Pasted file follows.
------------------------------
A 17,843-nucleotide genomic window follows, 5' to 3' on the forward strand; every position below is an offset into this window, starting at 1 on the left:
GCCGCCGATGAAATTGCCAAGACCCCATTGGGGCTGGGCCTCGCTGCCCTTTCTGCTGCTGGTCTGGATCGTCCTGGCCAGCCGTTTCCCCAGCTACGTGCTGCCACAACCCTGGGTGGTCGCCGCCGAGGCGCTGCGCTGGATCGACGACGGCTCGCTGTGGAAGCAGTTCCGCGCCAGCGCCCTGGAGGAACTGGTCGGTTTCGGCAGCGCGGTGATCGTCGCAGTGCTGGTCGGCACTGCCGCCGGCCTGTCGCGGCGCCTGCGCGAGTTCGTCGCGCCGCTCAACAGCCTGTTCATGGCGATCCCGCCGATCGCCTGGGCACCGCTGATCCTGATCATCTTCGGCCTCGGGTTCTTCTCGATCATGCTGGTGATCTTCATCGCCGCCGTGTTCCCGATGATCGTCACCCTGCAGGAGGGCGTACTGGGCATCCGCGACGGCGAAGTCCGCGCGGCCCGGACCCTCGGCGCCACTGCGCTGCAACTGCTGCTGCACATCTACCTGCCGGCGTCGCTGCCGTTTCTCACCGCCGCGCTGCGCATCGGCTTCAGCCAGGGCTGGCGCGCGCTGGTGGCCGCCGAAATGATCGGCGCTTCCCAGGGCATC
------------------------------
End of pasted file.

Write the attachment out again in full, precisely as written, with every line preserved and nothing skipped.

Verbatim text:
A 17,843-nucleotide genomic window follows, 5' to 3' on the forward strand; every position below is an offset into this window, starting at 1 on the left:
GCCGCCGATGAAATTGCCAAGACCCCATTGGGGCTGGGCCTCGCTGCCCTTTCTGCTGCTGGTCTGGATCGTCCTGGCCAGCCGTTTCCCCAGCTACGTGCTGCCACAACCCTGGGTGGTCGCCGCCGAGGCGCTGCGCTGGATCGACGACGGCTCGCTGTGGAAGCAGTTCCGCGCCAGCGCCCTGGAGGAACTGGTCGGTTTCGGCAGCGCGGTGATCGTCGCAGTGCTGGTCGGCACTGCCGCCGGCCTGTCGCGGCGCCTGCGCGAGTTCGTCGCGCCGCTCAACAGCCTGTTCATGGCGATCCCGCCGATCGCCTGGGCACCGCTGATCCTGATCATCTTCGGCCTCGGGTTCTTCTCGATCATGCTGGTGATCTTCATCGCCGCCGTGTTCCCGATGATCGTCACCCTGCAGGAGGGCGTACTGGGCATCCGCGACGGCGAAGTCCGCGCGGCCCGGACCCTCGGCGCCACTGCGCTGCAACTGCTGCTGCACATCTACCTGCCGGCGTCGCTGCCGTTTCTCACCGCCGCGCTGCGCATCGGCTTCAGCCAGGGCTGGCGCGCGCTGGTGGCCGCCGAAATGATCGGCGCTTCCCAGGGCATC